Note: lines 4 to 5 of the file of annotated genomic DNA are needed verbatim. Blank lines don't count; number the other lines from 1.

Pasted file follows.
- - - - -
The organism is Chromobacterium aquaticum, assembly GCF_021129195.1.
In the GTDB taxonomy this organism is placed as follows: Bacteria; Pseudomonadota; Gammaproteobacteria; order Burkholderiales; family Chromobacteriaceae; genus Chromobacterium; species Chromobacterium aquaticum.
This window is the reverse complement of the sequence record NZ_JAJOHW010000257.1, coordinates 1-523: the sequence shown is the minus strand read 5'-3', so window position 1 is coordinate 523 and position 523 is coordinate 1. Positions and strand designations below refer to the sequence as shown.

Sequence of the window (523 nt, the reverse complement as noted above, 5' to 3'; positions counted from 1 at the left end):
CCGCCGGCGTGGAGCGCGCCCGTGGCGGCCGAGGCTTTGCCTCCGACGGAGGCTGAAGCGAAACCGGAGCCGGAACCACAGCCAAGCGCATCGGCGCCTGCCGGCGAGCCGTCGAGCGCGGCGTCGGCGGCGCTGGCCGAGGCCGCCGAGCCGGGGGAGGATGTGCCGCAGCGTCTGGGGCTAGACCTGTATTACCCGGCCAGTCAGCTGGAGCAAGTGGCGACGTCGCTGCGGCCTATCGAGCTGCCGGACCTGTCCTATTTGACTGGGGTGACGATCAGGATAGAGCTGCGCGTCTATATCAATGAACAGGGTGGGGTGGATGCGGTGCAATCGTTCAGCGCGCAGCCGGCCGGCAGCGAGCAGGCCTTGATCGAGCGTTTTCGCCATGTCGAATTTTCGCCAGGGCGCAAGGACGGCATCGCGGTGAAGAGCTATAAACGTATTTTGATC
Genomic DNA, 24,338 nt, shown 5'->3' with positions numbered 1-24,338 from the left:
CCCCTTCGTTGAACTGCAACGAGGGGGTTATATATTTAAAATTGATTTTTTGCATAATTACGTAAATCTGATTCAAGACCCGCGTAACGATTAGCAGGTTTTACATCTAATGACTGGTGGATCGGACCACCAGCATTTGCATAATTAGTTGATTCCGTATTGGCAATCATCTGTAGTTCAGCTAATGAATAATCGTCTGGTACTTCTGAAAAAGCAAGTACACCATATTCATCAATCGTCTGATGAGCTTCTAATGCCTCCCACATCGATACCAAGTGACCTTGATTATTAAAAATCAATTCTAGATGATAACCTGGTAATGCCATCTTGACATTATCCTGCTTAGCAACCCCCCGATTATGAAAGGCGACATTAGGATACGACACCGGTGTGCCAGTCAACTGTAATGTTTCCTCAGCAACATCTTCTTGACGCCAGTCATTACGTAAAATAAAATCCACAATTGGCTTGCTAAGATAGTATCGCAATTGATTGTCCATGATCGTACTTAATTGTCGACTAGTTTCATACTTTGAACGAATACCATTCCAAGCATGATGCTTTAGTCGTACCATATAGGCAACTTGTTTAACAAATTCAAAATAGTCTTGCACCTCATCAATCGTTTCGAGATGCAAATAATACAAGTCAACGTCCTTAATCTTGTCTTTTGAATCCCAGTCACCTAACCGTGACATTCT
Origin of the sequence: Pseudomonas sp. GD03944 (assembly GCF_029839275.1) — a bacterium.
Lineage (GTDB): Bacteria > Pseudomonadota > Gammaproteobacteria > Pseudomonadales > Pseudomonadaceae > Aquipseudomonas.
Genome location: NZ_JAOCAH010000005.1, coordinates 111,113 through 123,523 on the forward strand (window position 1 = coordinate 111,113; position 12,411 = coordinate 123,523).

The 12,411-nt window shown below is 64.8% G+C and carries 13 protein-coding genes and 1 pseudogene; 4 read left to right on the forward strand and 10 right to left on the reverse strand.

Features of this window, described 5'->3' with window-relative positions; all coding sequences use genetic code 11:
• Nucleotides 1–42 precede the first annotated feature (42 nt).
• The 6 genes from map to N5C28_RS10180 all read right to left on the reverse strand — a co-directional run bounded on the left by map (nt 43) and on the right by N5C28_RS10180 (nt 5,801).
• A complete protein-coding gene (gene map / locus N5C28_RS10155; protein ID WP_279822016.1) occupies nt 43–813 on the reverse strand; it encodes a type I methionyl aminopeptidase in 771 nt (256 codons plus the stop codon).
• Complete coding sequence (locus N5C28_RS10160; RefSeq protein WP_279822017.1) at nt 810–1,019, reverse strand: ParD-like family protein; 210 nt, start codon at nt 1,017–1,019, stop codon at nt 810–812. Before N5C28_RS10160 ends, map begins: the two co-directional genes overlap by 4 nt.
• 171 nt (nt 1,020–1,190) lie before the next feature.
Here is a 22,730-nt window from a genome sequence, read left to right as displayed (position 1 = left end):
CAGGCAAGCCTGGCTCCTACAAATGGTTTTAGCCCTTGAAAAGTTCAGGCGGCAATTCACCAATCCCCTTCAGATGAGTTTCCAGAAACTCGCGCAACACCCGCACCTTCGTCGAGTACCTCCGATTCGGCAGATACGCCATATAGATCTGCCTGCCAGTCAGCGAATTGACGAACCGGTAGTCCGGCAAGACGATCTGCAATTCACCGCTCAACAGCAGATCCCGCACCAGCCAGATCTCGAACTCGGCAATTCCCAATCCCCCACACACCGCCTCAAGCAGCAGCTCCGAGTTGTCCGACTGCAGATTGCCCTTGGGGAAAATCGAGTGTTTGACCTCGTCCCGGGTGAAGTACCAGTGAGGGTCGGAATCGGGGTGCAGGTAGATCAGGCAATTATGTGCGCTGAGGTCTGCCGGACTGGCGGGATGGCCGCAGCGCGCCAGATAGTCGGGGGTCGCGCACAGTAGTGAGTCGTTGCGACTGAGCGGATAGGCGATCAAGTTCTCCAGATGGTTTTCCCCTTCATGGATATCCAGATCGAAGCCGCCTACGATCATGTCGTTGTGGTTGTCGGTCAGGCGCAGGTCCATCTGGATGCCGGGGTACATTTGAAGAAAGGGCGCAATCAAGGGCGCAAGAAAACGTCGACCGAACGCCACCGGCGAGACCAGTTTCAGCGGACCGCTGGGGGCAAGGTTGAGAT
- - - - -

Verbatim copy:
Sequence of the window (523 nt, the reverse complement as noted above, 5' to 3'; positions counted from 1 at the left end):
CCGCCGGCGTGGAGCGCGCCCGTGGCGGCCGAGGCTTTGCCTCCGACGGAGGCTGAAGCGAAACCGGAGCCGGAACCACAGCCAAGCGCATCGGCGCCTGCCGGCGAGCCGTCGAGCGCGGCGTCGGCGGCGCTGGCCGAGGCCGCCGAGCCGGGGGAGGATGTGCCGCAGCGTCTGGGGCTAGACCTGTATTACCCGGCCAGTCAGCTGGAGCAAGTGGCGACGTCGCTGCGGCCTATCGAGCTGCCGGACCTGTCCTATTTGACTGGGGTGACGATCAGGATAGAGCTGCGCGTCTATATCAATGAACAGGGTGGGGTGGATGCGGTGCAATCGTTCAGCGCGCAGCCGGCCGGCAGCGAGCAGGCCTTGATCGAGCGTTTTCGCCATGTCGAATTTTCGCCAGGGCGCAAGGACGGCATCGCGGTGAAGAGCTATAAACGTATTTTGATC